By Meryl Feiner

For older foster kids,Finding a Way Home

  |  Adoption  

By the time he was 15, Robert had lived in seven foster care homes and one residential treatment facility. He was available for adoption but that seemed unlikely; the young man was concerned about what would happen to him when he ‘aged out’ of the foster care system at 18. Then he got lucky. A social service worker familiar with his case took a liking to Robert, and decided with his wife to adopt the teen and give him a permanent home. Now Robert is 25 and living on his own, but the love and support of his adoptive family is his forever. There are approximately 1,200 school-age children in New York State who are currently waiting for adoptive homes and wondering, like Robert, what will happen to them if they ‘age out’ of the system. “These are the future homeless,” says Pat O’Brien, founder of You Gotta Believe!, a Brooklyn agency that works to find adoptive homes for teens and pre-teens. “The older they are, the more urgent it is that they get adopted.” At a recent Adoption Fair in Central Park, O’Brien pointed out that, after school, biological kids “move back home with their parents.” Foster kids, however, do not have that option. “These kids need commitment. They have been bounced around,” he said, pointing out that a foster child can lose his bed for misbehavior. Thirteen-year old Asia doesn’t have to worry about that any more. Last year, after spending six years in the foster care system, Asia was adopted into the Queens home of Dr. Belinda Johnston-Briggs and her husband William Briggs. The Briggs first learned about Asia in March 2001 when they received a copy of her bio through You Gotta Believe. After meeting with Asia’s caseworker, seeing a video of Asia and having a home study completed, the Briggs met their future daughter in May. “We got to take her out for the day and we took her to the Camden Aquarium,” says Johnston-Briggs. “I sat in the back seat and let her sit in the front so she could talk to my husband. We were all a little nervous.” Before adopting Asia, the Briggs took an eight-week training course run by You Gotta Believe as part of the adoption certification process. Johnston-Briggs says these classes were a tremendous help in preparing her and her husband for what to expect when adopting a child out of foster care. “The big message I got out of the classes is that these kids come with baggage. They have a past and everything does not commence with your family,” says Johnston-Briggs. “They keep saying it and it finally sinks in.” The Briggs have been a family for more than a year now and while it hasn’t been smooth sailing all the way, Johnston-Briggs says she is proud of what they have been able to accomplish in a short time. “It was the roughest year of my life,” she says. Part of the difficulty, she says, was due to the fact that they had never been parents before. “School was hard for us,” the mother recalls. “I learned that I had to check her bag for homework assignments. But I understand that happens to all parents.” She says Asia also had to realize that she could approach her parents for help with her studies. “She learned that we want her to do well and that it is not unheard of for us to make her study for several hours on a Sunday,” says Johnston-Briggs, a physician with the Beth Israel Residency in Urban Family Health, in Manhattan. She and her husband, who is executive director of Youth and Tennis, Inc., in Queens, place a strong emphasis on education. Johnston-Briggs advises adoptive parents of older children to realize that youngsters come from different home situations and they cannot take anything for granted. For example, she remembers having to teach Asia how to organize her things in her dresser. “Remember, these kids often live out of bags. In foster care they may or may not have had closet space. Some foster homes may have a lot of restrictions, or the families may not have talked as much.” Started in 1995 by a group of volunteers, The You Gotta Believe agency’s success stems from a grassroots effort to recruit parents. O’Brien first looks to the people who are currently in a child’s life such as caseworkers or teachers to see if any are potential candidates to adopt that child. He also recruits parents by sending staff members into the community to distribute leaflets, inviting them to attend one of the You Gotta Believe training sessions. “People do not have to commit to anything when they come in for training. They come to learn and then decide if they want to move forward,” O’Brien explains. You Gotta Believe was recently awarded a grant by the Dave Thomas Foundation for Adoption, in recognition of its success and ability to serve as a model on how to best find permanent homes for children coming out of foster care. “The Dave Thomas Foundation puts special emphasis on children in foster care who have been freed for adoption. These children are typically not the first ones people think of,” says Rita Soronen, executive director of the organization that was started by the late founder of Wendy’s restaurants. “One of the myths people hold about children in foster care is they must be damaged goods, but these children have every ounce of potential they were born with,” says Soronen, noting that the first year is difficult in any adoptive situation. “These children have their own particular set of needs, but in the long run they fair no worse than biological children.” Last summer the results of a National Adoption Attitudes Survey were released. Sponsored by the Dave Thomas Foundation in cooperation with the Evan B. Donaldson Adoption Institute, the survey was conducted to identify public attitudes on adoption in order to find areas where Americans need further education on the issue. The research found that four in 10 Americans have considered adopting a child at one time in their lives. Unfortunately, the study notes, children still languish in foster care because not enough families who consider adoption do it. The survey also uncovered misconceptions about adoption. The most common is a fear by 82 percent of respondents that birth parents will try to regain control of the child. Soronen says there have been a few very high visibility cases “where the process got mucked up,” but the reality is it rarely happens in foster care adoption. “When parental rights are terminated, they have no recourse. The adoptive family has total control. It is totally up to the adoptive family as to how much contact they want with the birth family.” Another survey finding showed that many Americans perceive international adoptions as being easier — a notion that is not necessarily true, Soronen says. International adoptions can cost $30,000-$50,000 she notes, while many foster care adoptions are at no cost, and some may also include a monthly government subsidy. Soronen says the Foundation will use the survey results to try to streamline the adoption process and eliminate real or perceived obstacles. In New York City, there seem to be few obstacles for parents who want to adopt children out of foster care. According to information provided by the Administration for Children’s Services, single or married people can adopt; there are no fees to adopt a child in NYC; parents can be of any race or religion; adoption subsidies are often available; and there is ongoing support for adoptive families after the adoption is finalized.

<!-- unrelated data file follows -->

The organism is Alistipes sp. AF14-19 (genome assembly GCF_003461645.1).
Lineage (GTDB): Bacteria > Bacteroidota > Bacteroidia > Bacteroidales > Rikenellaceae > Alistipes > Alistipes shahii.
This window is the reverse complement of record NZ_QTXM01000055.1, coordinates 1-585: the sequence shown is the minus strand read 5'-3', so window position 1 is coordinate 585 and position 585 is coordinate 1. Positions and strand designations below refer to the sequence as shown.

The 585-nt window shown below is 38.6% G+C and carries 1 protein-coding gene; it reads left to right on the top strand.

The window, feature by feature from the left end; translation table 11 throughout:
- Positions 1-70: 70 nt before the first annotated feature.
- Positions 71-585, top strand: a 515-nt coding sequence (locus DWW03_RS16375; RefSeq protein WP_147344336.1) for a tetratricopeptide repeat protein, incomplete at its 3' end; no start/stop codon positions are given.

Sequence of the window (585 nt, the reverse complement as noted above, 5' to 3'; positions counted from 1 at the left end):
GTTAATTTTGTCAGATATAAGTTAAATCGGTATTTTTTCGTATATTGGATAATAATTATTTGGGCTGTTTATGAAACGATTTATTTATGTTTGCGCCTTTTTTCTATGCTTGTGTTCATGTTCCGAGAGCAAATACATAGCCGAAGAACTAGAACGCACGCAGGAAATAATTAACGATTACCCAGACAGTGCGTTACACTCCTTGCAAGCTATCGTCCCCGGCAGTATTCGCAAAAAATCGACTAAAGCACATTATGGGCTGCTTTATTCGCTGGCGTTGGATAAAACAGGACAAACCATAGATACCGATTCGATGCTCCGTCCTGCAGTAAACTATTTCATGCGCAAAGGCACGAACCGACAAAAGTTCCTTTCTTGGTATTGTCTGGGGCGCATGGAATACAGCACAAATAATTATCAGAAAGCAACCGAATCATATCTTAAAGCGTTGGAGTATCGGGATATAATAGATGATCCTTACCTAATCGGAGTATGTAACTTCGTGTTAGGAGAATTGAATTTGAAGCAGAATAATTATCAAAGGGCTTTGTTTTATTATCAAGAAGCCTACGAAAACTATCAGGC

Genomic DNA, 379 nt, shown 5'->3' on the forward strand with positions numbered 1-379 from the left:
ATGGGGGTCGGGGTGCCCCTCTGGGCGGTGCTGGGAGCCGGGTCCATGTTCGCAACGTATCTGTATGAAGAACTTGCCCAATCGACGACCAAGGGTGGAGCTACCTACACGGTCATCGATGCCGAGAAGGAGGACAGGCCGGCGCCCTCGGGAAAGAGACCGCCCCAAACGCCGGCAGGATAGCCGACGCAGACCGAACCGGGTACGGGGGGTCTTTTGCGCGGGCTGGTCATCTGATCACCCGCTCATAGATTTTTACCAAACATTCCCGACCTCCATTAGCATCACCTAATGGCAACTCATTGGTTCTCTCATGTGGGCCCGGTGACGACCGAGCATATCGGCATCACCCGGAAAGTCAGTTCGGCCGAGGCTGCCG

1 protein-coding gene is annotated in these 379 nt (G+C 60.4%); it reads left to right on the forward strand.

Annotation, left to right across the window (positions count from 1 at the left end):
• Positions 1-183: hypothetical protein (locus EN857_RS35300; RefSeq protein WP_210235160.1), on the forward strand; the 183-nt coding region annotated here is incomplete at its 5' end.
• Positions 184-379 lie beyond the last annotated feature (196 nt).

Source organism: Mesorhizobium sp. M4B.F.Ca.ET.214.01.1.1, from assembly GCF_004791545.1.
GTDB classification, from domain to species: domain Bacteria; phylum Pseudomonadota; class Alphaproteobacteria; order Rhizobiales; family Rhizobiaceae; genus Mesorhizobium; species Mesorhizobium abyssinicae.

Resources for parents considering foster care adoption • NYC Administration for Children’s Services (212) 676-WISH; • You Gotta Believe! (718) 372-3003 or email Pat O’Brien at • Dave Thomas Foundation for Adoption:

Resources for Adoption • Adoptions from the Heart; 30-31 Hampstead Circle; Wynnewood, Pa.; 19096; (610) 642-7200; • The Salvation Army; Thulia Rice; 85 Willis Avenue; Mineola, N.Y. 11501; (516) 746-1484, ext. 241 • The Salvation Army; Elvia Wanna; 132 West 14th Street, 3rd Floor; New York, N.Y. 10011; (212) 352-5641 ext. 1 • Jewish Children's Association; Gelah, Tenn.; 120 Wall Street; New York, N.Y. 10005; (212) 558-9972